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Symbols in Plato’s Allegory of the Cave
In this essay, we shall comment on the symbols, and the symbology found in Plato’s Republic VII. In order to write this essay, we shall first offer a brief summary of the allegory, to gain a thorough understanding of the
Summary of the Allegory. In Plato’s allegory, he depicts the image of a cave where prisoners have been imprisoned since their childhood and forced to gaze at a wall in front of them. Behind them, there is a fire; between the fire, and the prisoners, a raised walkway with a low walk showed the shadows of the objects people carry, in a puppet-like fashion (Plato, VII). Also, as they cannot see the people holding the objects, they believed that the voices they heard came from the objects, instead of coming from the people. When a prisoner is released and forced to look the fire, and the statues he gets confused and realizes that those things he saw were not as real as those he was seeing outside the cave. He understood that it was the fire what was projecting shadows, and giving him, a copy of the real images.DISCUSSION
Symbols in Plato’s Allegory of the Cave. In this part of the essay, we shall show the different symbols in the work, along with its interpretation.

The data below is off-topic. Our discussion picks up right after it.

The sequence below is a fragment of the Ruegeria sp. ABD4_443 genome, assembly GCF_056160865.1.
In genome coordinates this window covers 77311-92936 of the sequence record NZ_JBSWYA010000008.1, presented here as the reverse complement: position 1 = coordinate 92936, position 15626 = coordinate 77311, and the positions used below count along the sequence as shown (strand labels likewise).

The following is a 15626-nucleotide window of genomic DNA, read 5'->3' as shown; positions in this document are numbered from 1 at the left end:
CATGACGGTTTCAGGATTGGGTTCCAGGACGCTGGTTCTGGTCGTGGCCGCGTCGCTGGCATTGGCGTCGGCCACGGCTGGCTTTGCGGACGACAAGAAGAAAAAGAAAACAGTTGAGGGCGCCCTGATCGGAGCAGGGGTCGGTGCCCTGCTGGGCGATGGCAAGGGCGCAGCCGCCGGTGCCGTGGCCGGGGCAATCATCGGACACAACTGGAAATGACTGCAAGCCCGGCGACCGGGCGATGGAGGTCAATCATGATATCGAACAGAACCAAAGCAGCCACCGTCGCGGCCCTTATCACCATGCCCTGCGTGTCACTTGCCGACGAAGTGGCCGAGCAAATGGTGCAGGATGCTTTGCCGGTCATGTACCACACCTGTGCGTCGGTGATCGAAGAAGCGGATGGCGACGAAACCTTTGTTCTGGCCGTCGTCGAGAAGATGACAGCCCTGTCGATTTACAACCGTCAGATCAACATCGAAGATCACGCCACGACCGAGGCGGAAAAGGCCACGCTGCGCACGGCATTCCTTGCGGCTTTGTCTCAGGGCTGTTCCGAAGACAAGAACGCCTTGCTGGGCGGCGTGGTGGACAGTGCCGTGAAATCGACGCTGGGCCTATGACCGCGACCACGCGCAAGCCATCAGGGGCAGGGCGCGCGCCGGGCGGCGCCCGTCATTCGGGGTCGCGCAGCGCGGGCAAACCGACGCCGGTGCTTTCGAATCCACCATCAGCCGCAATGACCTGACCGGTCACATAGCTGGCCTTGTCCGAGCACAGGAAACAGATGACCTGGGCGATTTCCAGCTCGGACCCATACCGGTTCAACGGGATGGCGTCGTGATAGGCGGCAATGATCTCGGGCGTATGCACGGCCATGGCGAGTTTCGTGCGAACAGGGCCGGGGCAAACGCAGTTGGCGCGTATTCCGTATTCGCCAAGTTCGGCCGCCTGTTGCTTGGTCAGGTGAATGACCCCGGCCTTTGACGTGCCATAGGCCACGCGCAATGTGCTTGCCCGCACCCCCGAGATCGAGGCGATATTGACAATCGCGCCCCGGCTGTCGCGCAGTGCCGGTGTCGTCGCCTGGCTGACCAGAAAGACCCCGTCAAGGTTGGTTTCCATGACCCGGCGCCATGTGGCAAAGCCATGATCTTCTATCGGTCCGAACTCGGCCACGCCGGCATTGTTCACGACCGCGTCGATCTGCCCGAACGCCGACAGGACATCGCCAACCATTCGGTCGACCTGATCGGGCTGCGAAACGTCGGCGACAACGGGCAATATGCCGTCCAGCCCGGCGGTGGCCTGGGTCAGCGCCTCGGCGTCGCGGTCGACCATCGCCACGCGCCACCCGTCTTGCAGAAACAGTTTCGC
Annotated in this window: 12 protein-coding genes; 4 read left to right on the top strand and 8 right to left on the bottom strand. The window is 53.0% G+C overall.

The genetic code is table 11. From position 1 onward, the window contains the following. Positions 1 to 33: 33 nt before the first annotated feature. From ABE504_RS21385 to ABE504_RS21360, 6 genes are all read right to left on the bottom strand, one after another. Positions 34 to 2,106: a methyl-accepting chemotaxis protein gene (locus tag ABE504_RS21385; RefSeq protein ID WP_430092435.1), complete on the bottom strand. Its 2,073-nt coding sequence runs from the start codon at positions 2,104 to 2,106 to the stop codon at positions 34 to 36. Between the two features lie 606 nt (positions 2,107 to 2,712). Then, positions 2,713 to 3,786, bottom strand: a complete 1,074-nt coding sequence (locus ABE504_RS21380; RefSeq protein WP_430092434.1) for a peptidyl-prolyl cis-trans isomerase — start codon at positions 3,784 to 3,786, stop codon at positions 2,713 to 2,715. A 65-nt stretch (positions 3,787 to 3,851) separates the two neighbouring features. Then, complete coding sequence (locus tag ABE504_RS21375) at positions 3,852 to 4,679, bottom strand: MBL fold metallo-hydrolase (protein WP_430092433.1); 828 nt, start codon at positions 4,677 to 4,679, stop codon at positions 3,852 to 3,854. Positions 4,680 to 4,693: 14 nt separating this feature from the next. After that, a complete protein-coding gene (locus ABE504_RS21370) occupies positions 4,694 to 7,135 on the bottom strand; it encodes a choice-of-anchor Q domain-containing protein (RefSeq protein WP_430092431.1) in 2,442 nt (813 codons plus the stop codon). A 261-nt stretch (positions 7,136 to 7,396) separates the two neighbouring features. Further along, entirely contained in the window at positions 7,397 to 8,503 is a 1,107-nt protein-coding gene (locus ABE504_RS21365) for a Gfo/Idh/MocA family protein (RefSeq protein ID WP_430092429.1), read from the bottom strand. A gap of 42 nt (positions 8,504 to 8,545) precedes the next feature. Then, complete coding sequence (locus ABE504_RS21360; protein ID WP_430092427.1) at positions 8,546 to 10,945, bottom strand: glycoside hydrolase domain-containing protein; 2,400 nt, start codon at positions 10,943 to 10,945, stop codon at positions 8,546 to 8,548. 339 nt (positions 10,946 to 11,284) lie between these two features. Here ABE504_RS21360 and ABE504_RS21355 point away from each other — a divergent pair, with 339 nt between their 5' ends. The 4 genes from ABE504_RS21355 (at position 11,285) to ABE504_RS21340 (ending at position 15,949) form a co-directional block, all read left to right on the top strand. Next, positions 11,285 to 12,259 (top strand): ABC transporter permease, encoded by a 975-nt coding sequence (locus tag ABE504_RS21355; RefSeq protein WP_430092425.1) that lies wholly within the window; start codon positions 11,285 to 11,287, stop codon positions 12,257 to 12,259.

1. Chains. Chains representeikasia, or ignorance, and the other prisoners who are in chains, represent the human ignorance, and the unwillingness to believe in the evidence posed in from of them. In the same light, the chains could also mean the material world and its limitations. In a material world, we would not be able to apprehend the being. That is why breaking the chains is the only way humans have to break the ties of the material world, and start the discovery of the spiritual reality, which is Plato’s ultimate goal. With the chains we are just puppets, breaking them means breaking free to take our own decisions
2. Shadows. The shadows represent doxaor the opinion. Since the prisoners are unable to see the world around, the shadows represent ignorance. According to Plato, opinion was the lowest form of knowledge and the farthest from the ideas. In the same way, perception represents an illusion, as to Plato the world of the appearance is false, and reality is something completely different. Shadows represent the opinion, as they are a copy, of the objects in the world.
3. Fire. Light represents the Platonic pistisor belief. Light is what allows objects to be seen, and reveals the objects around it. When the prisoner is allowed to see the fire, after leaving the cave, he understood that the shadows he saw where projected by the fire’s light on the wall. To Plato, pistis referred to the beliefs we have. In that way, our beliefs are like lights projected to our opinions turning them into ideal objects.
4. Sun. The sun represents the nous or the intellect. To Plato, the sun represents the idea, the realest of all objects. When the prisoner leaves the cave and sees that the sun is the truly responsible for the creation if the objects. The prisoner finally realizes that the difference between the truth from the falsehood, from justice to injustice.
Plato. The Republic. The Internet Classics Archive. Web.
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